Andrew Jackson O’Shaughnessy, professor in the Corcoran Department of History in the College of Arts & Sciences and Saunders Director of the Robert H. Smith International Center for Jefferson Studies, Monticello, “The Men Who Lost America: British Leadership, the American Revolution and the Fate of the Empire.” Yale University Press.
Common wisdom has held that incompetent military commanders and political leaders in Britain must have been to blame for the empire’s defeat at the hands of Americans. But is that the end of the story?
Not according to historian Andrew O’Shaughnessy in his new book, “The Men Who Lost America.” Weaving together the personal stories of 10 prominent men who directed the British dimension of the war, O’Shaughnessy dispels the incompetence myth and uncovers the real reasons that rebellious colonials were able to achieve their surprising victory.
In interlinked biographical chapters, the author follows the course of the war from the perspectives of King George III; Prime Minister Lord North; and military leaders, including General Burgoyne, the Earl of Sandwich and others who, for the most part, led ably and even brilliantly. Victories were frequent, and in fact, the British conquered every American city at some stage of the Revolutionary War.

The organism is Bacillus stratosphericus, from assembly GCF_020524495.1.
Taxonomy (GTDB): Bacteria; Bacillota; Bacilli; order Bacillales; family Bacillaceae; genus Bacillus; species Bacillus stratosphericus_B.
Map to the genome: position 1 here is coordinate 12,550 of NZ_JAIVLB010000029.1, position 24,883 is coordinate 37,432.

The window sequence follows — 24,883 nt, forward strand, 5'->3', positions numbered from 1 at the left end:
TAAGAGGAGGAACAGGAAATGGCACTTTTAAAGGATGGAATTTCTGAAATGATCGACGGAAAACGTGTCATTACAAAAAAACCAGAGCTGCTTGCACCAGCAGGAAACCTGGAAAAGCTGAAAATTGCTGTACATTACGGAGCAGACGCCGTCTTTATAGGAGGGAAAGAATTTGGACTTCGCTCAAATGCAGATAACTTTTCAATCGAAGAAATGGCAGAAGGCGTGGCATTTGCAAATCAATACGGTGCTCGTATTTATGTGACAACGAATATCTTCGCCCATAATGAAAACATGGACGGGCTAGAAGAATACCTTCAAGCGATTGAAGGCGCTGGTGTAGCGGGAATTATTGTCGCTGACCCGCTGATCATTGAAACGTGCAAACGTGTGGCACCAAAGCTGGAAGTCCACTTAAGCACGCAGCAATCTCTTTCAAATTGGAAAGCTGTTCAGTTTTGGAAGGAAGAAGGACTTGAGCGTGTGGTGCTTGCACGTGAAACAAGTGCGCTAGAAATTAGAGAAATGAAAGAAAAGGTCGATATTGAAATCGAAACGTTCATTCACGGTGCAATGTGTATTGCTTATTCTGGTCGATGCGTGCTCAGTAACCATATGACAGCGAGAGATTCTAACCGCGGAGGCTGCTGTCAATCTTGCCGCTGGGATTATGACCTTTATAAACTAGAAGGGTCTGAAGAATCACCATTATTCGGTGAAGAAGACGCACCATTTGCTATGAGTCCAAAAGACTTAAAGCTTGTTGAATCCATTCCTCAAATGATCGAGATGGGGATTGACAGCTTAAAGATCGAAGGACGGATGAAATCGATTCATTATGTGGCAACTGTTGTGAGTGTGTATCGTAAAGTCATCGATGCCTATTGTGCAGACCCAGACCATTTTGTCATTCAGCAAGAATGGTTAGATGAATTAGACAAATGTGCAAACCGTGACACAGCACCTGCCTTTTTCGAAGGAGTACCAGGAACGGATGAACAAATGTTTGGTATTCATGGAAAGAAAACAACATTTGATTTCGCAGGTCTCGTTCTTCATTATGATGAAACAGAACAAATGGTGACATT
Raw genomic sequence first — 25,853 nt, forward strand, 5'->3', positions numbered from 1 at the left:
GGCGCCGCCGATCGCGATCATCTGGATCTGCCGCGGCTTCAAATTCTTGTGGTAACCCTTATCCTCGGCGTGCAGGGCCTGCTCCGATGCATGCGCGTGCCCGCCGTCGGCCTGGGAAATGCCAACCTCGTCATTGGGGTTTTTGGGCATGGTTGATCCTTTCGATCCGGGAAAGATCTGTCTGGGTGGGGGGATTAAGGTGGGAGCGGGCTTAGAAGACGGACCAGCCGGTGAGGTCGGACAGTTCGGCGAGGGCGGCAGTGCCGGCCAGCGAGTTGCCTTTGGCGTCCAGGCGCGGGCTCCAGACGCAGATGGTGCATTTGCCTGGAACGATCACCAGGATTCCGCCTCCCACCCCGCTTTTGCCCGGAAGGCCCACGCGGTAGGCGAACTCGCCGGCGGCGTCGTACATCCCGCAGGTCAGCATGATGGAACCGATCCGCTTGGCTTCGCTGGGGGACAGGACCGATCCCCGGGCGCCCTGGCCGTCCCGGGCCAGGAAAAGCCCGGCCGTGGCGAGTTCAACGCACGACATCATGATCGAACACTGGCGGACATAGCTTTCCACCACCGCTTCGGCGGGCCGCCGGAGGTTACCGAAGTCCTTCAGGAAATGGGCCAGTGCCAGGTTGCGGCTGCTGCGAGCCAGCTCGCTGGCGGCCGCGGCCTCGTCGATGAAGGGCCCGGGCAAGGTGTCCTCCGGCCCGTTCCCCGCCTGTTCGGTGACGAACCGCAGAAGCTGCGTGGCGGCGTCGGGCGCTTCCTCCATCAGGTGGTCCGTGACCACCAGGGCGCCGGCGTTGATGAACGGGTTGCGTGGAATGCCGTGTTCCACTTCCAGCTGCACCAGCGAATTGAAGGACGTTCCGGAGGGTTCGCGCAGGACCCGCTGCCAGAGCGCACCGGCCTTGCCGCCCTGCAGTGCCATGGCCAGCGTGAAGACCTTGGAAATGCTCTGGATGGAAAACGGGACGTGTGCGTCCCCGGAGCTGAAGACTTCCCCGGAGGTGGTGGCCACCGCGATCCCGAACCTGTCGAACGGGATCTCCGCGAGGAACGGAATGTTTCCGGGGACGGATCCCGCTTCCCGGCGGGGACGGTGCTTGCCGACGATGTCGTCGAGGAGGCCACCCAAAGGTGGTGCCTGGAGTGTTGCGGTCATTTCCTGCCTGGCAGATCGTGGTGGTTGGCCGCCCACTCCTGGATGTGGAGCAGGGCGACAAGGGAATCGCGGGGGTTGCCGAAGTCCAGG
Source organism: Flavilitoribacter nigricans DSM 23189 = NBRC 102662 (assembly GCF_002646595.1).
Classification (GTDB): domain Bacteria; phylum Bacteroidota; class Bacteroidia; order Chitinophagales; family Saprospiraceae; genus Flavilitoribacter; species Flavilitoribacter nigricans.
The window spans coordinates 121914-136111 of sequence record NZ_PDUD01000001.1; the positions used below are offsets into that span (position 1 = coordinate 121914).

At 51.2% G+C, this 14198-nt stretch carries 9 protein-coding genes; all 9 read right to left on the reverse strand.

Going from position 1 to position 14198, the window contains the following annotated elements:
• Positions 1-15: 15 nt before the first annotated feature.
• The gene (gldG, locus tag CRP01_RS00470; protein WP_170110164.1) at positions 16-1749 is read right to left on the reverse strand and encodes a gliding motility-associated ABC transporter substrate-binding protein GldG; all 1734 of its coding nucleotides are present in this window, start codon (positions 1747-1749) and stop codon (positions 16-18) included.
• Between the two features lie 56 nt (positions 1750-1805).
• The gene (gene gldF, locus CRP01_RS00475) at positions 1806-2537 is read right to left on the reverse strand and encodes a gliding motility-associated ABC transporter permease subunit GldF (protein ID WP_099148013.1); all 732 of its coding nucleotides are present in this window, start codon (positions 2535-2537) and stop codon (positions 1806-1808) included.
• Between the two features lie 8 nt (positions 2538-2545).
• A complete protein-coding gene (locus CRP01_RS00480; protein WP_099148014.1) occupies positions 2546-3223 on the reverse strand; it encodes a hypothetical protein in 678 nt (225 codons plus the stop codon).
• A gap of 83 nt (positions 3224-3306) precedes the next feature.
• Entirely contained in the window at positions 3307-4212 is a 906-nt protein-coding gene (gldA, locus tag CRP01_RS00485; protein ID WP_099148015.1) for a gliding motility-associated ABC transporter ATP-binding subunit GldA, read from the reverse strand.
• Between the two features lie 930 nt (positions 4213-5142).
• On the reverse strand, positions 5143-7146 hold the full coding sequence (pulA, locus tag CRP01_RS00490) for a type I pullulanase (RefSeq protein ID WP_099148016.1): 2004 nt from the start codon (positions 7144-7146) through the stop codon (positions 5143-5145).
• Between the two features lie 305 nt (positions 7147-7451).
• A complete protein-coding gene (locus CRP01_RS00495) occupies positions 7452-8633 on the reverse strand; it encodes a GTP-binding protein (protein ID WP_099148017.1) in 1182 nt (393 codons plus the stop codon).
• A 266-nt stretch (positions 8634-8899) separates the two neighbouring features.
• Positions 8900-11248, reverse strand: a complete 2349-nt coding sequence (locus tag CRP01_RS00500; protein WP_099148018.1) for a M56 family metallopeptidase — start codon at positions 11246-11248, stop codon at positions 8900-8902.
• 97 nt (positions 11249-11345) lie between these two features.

Yet roiling political complexities at home, combined with the fervor of the fighting Americans, proved fatal to the British war effort.
“Andrew Jackson O’Shaughnessy has written a remarkable book about an important but curiously underappreciated subject: the British side of the American Revolution,” wrote Jon Meacham, author of “Thomas Jefferson: The Art of Power,” in his review on the back of the book. “With meticulous scholarship and an eloquent writing style, O’Shaughnessy gives us a fresh and compelling view of a critical aspect of the struggle that changed the world. This is a great book.”